under 5 feet of soil, are quite convincing.
        its very disturbing, that there is so much opposition, when relics
        are found that dont fit current theories. some experts will stoop to
        lies and misrepresentations to quash and invalidate anomalous
        objects. russ can testify to this.
        i have difficulty believing the implications one is led to by the
        depictions. they wont go away, so we must get to the bottom of it.
        if fraud was done, it was by the ancients. even then, the mystery
        deepens, why would so many artists be moved to create these objects?
        how could they know the anatomy of dinosaurs so well? what are the
        odds of having so many artistic paleontologists in one small area?
        the species that were unidentified by our scientists, were what they
        might expect from adaptations, but have never found. so the potters
        were genius'. logic leads me to think that they saw what they
        depicted in the flesh, the alternative is more incredible.

        mike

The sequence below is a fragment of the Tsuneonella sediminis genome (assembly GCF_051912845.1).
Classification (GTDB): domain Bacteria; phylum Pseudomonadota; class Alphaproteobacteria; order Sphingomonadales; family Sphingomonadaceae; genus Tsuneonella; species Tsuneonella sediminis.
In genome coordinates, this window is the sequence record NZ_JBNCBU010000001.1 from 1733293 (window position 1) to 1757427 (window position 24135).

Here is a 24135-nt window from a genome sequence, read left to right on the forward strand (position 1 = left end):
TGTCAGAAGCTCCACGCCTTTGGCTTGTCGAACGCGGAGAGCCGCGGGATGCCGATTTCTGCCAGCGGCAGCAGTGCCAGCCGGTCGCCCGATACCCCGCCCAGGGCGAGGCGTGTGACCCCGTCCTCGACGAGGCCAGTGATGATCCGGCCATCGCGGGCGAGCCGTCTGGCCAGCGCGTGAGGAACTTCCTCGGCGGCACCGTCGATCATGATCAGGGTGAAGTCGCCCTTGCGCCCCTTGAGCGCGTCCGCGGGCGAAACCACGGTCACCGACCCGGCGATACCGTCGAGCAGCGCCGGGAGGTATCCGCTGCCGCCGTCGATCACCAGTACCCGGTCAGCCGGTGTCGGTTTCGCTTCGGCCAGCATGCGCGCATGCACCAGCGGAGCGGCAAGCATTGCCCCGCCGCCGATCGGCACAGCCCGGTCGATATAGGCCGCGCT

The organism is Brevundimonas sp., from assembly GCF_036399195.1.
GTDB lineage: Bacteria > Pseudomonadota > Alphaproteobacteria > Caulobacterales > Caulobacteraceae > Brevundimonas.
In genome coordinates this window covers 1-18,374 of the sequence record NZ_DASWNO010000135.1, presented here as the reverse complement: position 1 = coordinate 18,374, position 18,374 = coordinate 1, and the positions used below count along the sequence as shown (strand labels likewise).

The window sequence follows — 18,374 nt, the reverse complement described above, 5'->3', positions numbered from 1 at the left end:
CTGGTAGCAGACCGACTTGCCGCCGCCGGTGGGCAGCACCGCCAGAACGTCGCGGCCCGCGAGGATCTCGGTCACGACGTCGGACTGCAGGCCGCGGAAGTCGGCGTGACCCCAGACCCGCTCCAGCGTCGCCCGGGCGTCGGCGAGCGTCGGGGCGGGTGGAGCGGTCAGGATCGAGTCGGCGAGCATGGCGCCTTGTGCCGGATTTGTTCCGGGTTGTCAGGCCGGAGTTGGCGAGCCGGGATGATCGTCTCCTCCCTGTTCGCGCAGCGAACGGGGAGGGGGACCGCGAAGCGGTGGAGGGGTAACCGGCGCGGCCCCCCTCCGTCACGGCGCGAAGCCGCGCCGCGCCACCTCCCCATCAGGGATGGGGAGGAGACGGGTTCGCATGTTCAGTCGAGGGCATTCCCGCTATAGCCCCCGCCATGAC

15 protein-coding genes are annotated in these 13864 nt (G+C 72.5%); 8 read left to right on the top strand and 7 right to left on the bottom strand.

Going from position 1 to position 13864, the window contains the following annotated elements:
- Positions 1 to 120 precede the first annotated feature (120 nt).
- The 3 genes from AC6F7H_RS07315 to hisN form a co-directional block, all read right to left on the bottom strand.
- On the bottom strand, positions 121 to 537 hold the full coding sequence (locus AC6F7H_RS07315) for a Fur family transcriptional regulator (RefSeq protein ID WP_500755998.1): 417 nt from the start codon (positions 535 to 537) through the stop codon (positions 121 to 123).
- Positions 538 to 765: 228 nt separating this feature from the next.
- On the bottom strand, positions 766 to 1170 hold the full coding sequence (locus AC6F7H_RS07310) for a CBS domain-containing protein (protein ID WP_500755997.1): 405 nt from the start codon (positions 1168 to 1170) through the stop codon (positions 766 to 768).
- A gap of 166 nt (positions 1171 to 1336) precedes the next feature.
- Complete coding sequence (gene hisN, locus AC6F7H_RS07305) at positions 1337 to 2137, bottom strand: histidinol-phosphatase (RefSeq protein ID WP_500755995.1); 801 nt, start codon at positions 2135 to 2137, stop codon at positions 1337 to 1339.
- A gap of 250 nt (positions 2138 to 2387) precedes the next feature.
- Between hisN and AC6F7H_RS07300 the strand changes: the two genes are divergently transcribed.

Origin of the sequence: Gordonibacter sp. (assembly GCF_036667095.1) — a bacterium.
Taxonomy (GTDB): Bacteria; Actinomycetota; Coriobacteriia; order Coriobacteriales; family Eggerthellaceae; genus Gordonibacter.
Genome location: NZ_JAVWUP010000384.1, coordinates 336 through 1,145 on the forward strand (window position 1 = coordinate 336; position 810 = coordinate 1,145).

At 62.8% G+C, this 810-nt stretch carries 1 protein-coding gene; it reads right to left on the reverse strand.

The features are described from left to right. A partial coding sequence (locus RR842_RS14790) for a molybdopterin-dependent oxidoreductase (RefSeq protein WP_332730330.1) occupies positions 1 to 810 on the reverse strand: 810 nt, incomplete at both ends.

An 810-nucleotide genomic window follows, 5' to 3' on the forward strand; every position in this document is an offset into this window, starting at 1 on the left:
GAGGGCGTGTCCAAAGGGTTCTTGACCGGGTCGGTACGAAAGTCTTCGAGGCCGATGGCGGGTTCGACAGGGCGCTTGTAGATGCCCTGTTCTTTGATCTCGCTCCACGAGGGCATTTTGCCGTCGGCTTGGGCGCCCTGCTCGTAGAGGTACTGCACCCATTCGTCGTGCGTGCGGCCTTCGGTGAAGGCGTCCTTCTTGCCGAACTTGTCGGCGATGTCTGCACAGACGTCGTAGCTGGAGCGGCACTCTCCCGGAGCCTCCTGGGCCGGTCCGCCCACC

--- In Precolumbian_Inscriptions@yahoogroups.com, "dcampbell75479"
        <fred-dobbs@...> wrote:
        >
        > I have a thread on my website which discusses Bagnold's Circle and
        > other Neolithic stone circles of the Libyan Desert and southern
        > Egyptian Sahara. There are photos there from fjexpeditions which is
        an
        > extremely valuable resource for Saharan rock art, megaliths and
        > historical background on the early Saharan explorations in the 20th
        > century. These stone circles are quite similar to the one at Nabta
        > Playa. The stone circle you have posted is quite dissimilar to the
        > others found in the Libyan Desert and for some reason it strikes me
        as
        > being later than the Neolithic circles and shelters there.
        > http://www.anarchaeology.com/forum/viewtopic.php?
        t=44&postdays=0&postorder=asc&start=15
        >
        > As for Byron de Prorok's accounts of Mexico and Central America,
        they
        > are in Dead Men Do Tell Tales and I have a copy. It is one of
        Prorok's
        > later works and while quite entertaining as travel/adventure, it is
        > short on crucial details. One of the most interesting anecdotes is
        > Prorok's description of prehistoric fossils and statuary found in a
        > Meso American ruin similar to Copan. These were boxed up and shipped
        > to Harvard never to be heard of again. This book highlights the
        tragic
        > flaw in Prorok's character which took him from serious exploration
        > and discovery to a more ego satisfying path of sensationalist
        lecture
        > touring. I see a prefiguring of some of our more flamboyant
        > alternative authors today and Prorok's career is, for me
        personally, a
        > very sobering cautionary tale.
        >